|Sunday morning, roads closed, headed to church on the Metro.|
All the big in-town events seem to happen on Sundays--marathons, parades and whatnot--so if the roads are going to close down, which they do, it will probably be on a Sunday. And it turns out Sundays are about the only days we drive our car here--due to a combination of the behemoth weekday traffic and the efficiency of public transport--so in fact it turns out we drive in Moscow very little.
The Moscow Metro has big, bold, LOUD, underground caverns, with each stop ornamented and individualized to a remarkable extent. They are embellished with not only marble and granite facades, but also scrolls, pillars, intricate mosaics, frescos, sculpture in bas relief, chandeliers, and even full sculpture in the round. The amount of sheer labor that it must have required to create them is staggering.
There is a distinctive odor, not unpleasant but it can be stifling, as you descend the extended escalators. At rush hour the press of the masses is something to behold. So many people. The trains run like clockwork. It's really impressive.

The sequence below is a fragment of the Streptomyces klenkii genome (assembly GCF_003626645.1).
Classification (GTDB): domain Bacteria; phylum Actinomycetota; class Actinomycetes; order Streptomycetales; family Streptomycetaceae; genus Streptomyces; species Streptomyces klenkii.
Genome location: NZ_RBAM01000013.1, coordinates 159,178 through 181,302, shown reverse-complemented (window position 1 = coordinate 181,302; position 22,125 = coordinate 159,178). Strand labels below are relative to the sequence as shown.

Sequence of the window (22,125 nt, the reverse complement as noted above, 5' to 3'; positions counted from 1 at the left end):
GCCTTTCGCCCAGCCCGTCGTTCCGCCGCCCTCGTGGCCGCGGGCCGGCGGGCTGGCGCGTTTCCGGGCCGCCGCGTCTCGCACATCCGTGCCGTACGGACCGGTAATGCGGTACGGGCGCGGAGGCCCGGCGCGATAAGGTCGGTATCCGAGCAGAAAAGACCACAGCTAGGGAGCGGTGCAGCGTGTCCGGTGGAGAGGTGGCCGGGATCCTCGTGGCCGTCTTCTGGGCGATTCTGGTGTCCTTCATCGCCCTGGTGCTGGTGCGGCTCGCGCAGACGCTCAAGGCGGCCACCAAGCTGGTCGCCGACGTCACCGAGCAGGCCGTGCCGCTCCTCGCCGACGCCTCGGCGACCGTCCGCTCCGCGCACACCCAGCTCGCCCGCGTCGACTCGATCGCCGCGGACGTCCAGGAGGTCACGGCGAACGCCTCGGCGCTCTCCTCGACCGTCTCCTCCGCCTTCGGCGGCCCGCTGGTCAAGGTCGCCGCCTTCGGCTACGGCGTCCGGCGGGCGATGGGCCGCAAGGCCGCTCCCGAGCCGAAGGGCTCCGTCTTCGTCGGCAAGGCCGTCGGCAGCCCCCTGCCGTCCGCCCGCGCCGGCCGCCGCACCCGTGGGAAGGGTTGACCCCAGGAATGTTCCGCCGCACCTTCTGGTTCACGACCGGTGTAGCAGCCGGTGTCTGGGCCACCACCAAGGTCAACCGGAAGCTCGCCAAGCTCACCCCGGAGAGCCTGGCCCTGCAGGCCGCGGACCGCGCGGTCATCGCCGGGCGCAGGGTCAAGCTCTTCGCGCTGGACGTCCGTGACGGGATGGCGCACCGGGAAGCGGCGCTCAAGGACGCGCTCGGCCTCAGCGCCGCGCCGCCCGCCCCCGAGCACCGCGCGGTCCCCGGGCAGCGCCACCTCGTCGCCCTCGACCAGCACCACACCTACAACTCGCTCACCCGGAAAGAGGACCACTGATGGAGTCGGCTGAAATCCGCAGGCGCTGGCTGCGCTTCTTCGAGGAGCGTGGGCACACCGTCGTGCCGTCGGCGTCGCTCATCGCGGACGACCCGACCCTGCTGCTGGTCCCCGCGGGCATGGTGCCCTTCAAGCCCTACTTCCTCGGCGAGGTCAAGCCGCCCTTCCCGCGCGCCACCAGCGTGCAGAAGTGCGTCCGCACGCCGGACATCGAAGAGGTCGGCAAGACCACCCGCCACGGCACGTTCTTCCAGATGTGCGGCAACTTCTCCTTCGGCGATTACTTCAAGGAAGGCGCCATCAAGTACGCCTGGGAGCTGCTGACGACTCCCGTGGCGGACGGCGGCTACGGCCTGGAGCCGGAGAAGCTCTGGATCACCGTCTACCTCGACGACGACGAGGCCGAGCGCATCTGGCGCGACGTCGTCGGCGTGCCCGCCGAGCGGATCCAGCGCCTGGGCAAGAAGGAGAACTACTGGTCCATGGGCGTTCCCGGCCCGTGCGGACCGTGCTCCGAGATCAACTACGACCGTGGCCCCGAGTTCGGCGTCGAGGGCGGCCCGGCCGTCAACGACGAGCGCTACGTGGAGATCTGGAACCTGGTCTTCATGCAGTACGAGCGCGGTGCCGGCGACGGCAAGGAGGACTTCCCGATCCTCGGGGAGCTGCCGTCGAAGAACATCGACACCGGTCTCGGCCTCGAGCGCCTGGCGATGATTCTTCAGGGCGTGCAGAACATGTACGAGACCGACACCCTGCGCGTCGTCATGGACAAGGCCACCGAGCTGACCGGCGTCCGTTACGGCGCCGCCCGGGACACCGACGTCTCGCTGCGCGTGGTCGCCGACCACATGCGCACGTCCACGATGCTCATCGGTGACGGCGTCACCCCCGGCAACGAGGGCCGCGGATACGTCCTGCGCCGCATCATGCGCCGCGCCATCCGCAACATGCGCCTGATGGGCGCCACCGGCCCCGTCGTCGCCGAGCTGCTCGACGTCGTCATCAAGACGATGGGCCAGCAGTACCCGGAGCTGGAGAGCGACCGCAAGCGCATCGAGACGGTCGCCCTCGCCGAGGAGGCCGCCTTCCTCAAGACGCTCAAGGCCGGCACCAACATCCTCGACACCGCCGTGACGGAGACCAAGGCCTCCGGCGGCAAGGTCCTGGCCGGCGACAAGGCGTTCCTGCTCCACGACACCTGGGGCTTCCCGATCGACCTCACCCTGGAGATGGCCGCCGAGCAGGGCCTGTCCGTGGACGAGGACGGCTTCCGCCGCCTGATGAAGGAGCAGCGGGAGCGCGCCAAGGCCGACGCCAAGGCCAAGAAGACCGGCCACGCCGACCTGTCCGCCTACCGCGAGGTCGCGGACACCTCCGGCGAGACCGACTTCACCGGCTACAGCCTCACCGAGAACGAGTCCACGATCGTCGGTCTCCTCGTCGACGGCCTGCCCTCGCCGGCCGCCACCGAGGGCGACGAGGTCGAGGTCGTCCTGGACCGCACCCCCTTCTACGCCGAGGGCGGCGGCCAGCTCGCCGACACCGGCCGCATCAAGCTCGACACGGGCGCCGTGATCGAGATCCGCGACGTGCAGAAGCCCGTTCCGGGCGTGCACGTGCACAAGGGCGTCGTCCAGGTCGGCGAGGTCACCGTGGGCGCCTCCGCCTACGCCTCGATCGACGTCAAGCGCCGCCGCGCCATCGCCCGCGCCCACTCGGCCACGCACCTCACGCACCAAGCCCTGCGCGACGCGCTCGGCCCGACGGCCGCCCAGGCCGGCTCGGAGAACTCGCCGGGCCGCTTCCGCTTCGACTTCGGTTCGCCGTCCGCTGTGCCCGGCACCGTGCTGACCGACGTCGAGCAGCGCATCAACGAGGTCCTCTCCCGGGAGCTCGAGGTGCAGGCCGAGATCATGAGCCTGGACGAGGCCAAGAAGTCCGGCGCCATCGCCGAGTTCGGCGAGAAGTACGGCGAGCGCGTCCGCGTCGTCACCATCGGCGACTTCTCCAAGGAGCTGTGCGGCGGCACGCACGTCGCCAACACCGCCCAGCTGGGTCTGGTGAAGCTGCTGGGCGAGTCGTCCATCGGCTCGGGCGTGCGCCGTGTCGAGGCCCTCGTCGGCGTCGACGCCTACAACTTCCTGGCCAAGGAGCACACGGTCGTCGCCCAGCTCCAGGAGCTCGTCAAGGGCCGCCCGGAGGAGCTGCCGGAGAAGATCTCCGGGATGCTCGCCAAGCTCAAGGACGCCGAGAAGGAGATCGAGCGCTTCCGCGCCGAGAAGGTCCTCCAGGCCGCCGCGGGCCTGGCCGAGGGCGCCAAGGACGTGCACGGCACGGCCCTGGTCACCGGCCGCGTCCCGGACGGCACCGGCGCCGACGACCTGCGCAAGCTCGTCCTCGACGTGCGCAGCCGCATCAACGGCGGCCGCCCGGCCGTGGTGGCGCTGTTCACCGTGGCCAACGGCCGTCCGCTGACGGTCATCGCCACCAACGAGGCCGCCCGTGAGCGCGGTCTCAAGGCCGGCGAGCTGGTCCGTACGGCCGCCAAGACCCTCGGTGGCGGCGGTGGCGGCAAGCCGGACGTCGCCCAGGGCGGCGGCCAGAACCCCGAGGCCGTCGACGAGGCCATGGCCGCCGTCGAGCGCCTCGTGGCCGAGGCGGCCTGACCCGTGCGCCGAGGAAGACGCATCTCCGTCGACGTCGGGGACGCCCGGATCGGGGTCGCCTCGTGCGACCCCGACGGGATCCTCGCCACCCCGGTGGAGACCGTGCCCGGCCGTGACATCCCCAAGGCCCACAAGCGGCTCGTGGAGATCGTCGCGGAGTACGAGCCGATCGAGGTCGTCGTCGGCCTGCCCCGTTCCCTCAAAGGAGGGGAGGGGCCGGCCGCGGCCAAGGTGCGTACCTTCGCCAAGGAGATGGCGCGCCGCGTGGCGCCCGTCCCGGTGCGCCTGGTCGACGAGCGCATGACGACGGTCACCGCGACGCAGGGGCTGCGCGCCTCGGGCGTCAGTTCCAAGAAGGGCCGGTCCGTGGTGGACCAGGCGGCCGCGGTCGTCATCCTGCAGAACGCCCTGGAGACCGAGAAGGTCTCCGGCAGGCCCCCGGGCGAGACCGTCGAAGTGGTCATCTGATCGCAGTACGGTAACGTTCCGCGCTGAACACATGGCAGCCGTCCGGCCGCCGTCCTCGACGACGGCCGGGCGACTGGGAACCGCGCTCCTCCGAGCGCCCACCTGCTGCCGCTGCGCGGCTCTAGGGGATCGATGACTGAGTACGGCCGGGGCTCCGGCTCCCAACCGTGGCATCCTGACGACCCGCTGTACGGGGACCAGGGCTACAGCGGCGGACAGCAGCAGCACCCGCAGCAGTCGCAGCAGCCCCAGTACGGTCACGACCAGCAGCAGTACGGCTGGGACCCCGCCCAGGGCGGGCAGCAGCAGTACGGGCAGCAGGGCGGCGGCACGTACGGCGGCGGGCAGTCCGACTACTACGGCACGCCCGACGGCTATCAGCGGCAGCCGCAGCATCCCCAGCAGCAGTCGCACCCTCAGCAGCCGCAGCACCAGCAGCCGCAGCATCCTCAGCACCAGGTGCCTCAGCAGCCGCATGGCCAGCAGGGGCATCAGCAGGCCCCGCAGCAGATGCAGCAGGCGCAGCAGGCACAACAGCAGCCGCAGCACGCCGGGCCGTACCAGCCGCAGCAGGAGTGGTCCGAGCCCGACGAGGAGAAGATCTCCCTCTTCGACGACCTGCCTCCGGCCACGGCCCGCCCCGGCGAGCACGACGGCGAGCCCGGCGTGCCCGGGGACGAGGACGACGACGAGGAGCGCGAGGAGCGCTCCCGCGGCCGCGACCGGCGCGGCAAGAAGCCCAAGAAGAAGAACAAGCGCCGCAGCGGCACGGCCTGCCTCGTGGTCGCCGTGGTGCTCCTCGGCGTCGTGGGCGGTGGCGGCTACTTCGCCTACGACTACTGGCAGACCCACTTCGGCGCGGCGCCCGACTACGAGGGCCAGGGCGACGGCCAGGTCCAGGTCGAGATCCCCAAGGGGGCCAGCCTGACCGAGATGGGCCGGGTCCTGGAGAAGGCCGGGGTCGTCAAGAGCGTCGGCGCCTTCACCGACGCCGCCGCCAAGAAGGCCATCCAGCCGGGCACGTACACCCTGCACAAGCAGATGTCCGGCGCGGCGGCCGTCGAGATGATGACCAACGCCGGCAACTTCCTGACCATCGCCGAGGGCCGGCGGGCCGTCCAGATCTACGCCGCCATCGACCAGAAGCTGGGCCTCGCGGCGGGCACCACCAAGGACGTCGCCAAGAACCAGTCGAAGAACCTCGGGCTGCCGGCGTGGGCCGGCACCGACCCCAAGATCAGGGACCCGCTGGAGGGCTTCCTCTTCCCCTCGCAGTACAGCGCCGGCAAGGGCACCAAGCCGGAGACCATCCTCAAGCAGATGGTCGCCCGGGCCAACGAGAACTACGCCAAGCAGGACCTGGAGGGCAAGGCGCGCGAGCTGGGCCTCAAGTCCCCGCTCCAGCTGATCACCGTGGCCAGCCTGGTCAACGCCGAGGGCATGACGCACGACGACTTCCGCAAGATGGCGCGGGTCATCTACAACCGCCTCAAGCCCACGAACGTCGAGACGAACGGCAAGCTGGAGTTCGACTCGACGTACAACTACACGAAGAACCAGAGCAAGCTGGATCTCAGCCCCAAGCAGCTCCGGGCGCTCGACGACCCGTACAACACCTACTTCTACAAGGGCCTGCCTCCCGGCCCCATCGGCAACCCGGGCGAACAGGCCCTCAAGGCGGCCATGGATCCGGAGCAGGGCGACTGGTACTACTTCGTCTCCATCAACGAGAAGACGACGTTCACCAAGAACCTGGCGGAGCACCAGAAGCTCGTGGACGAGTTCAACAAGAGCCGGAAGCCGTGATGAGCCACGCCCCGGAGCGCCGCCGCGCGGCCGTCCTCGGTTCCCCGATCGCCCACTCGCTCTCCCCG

I borrowed the following images from the internet.
A new Russian friend told me they are the palaces of the people. Doesn't that sound apt? and Soviet? I like it.
It sounds ironic, but I love the feeling of independence one gets from using public transport--it gives a sense of complete anonymity that I never feel driving a car. With so many people coming and going, you're just another face in the crowd. Nothing to see here. Free to explore unhindered. It also helps that I blend in as a blond northerner. In Georgia, I clearly stood out in a "you're not from around here" sort of way. In many ways, coming here I can feel that I'm getting closer to my family's roots in Scandinavia.